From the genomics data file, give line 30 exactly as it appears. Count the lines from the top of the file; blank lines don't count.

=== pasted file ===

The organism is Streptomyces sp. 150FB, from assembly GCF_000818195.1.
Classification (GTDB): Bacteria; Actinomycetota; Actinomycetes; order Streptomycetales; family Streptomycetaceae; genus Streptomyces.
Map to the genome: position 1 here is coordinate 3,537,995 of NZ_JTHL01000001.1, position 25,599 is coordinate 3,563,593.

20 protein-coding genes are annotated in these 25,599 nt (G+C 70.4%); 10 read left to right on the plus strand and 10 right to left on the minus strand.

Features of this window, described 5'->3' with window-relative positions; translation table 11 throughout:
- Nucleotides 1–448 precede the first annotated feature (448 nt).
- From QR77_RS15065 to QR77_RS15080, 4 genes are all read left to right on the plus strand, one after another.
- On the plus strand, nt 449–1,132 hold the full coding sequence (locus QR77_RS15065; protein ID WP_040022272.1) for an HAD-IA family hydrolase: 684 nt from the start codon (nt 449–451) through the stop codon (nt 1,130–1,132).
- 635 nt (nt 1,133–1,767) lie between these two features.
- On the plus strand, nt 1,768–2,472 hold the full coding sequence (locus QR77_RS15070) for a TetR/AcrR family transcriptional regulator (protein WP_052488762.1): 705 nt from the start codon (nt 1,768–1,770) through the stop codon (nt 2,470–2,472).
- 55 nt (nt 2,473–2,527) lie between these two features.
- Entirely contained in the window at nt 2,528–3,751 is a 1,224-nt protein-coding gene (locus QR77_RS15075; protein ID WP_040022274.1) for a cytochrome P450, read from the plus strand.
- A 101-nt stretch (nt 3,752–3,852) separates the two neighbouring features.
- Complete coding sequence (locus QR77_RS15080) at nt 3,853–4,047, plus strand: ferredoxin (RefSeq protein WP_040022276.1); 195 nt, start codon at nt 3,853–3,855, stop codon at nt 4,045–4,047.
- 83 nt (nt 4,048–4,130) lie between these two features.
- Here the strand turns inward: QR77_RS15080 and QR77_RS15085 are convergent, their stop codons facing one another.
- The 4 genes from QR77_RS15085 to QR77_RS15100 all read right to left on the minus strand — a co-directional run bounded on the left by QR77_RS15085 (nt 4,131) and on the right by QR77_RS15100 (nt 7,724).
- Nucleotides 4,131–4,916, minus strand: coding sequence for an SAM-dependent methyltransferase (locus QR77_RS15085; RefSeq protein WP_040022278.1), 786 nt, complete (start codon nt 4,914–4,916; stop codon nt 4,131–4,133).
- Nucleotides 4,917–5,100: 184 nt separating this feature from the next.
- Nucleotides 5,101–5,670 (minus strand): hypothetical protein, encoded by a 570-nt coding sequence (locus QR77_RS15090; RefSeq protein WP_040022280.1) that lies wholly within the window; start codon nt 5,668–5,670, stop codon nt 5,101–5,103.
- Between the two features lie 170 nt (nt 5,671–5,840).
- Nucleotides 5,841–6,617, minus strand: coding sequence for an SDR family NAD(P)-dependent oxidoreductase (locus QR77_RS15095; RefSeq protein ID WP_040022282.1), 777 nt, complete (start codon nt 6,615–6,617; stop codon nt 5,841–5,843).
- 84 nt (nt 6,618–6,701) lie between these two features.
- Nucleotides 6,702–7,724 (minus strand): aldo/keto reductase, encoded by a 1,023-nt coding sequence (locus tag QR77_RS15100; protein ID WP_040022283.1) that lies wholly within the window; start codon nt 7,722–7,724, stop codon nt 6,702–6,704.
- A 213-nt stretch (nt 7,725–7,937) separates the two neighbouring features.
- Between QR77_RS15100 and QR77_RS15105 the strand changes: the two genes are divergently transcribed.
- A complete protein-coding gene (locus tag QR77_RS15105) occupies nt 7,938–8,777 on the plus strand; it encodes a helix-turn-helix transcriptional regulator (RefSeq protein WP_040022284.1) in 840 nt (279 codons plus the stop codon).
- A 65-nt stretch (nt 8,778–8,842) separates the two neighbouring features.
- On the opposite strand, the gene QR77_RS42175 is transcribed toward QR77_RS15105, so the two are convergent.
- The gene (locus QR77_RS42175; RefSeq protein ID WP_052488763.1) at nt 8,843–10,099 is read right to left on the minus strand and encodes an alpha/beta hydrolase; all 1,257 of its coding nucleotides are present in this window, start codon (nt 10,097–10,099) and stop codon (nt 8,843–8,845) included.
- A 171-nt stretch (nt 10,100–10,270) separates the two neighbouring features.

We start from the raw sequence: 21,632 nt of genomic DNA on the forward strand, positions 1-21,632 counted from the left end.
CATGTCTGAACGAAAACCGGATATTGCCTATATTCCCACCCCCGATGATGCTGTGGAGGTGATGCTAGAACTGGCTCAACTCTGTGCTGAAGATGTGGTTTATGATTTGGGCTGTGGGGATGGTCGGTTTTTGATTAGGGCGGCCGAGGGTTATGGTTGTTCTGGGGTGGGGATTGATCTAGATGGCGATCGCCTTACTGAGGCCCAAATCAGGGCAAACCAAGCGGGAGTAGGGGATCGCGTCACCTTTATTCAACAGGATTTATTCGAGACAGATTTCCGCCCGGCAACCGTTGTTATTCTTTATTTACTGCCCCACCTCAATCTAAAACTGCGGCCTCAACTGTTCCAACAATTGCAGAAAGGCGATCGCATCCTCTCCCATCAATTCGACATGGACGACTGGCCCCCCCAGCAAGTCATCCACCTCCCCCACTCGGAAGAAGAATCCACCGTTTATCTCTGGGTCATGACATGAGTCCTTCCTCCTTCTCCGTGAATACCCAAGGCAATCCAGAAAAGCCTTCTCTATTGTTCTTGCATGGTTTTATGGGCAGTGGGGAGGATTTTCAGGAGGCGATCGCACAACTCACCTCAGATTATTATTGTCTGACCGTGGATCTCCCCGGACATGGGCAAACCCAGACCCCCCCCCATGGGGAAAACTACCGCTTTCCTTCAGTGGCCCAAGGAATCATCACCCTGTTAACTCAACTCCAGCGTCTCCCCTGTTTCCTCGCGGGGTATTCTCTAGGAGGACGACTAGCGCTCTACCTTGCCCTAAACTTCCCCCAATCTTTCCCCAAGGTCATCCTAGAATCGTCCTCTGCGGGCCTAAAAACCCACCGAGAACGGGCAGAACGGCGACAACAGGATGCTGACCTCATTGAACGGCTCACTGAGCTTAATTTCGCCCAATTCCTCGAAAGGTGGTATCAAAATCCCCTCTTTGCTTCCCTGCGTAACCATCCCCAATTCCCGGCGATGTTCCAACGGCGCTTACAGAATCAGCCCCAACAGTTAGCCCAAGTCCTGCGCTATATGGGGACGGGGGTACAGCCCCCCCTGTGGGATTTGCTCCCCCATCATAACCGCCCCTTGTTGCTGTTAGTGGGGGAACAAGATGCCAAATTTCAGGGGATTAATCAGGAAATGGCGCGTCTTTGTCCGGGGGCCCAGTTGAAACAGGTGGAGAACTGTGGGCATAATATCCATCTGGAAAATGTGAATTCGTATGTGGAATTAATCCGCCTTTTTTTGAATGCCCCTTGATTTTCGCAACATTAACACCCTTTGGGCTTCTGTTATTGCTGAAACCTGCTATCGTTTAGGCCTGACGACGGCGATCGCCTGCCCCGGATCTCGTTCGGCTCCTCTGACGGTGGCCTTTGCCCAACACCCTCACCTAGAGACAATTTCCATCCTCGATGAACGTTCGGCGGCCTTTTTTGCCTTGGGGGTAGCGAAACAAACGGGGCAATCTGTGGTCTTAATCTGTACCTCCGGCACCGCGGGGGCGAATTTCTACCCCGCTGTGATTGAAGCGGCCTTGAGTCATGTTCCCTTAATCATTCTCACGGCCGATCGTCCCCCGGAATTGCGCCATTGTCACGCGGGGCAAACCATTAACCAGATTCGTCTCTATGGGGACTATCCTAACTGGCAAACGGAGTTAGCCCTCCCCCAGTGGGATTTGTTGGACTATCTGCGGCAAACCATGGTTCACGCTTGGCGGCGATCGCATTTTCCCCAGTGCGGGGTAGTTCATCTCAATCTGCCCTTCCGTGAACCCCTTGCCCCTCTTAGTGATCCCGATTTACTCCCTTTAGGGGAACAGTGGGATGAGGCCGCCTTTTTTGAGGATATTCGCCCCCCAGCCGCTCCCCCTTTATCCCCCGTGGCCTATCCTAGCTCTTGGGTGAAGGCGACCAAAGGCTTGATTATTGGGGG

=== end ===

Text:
- The gene (locus QR77_RS42175; RefSeq protein ID WP_052488763.1) at nt 8,843–10,099 is read right to left on the minus strand and encodes an alpha/beta hydrolase; all 1,257 of its coding nucleotides are present in this window, start codon (nt 10,097–10,099) and stop codon (nt 8,843–8,845) included.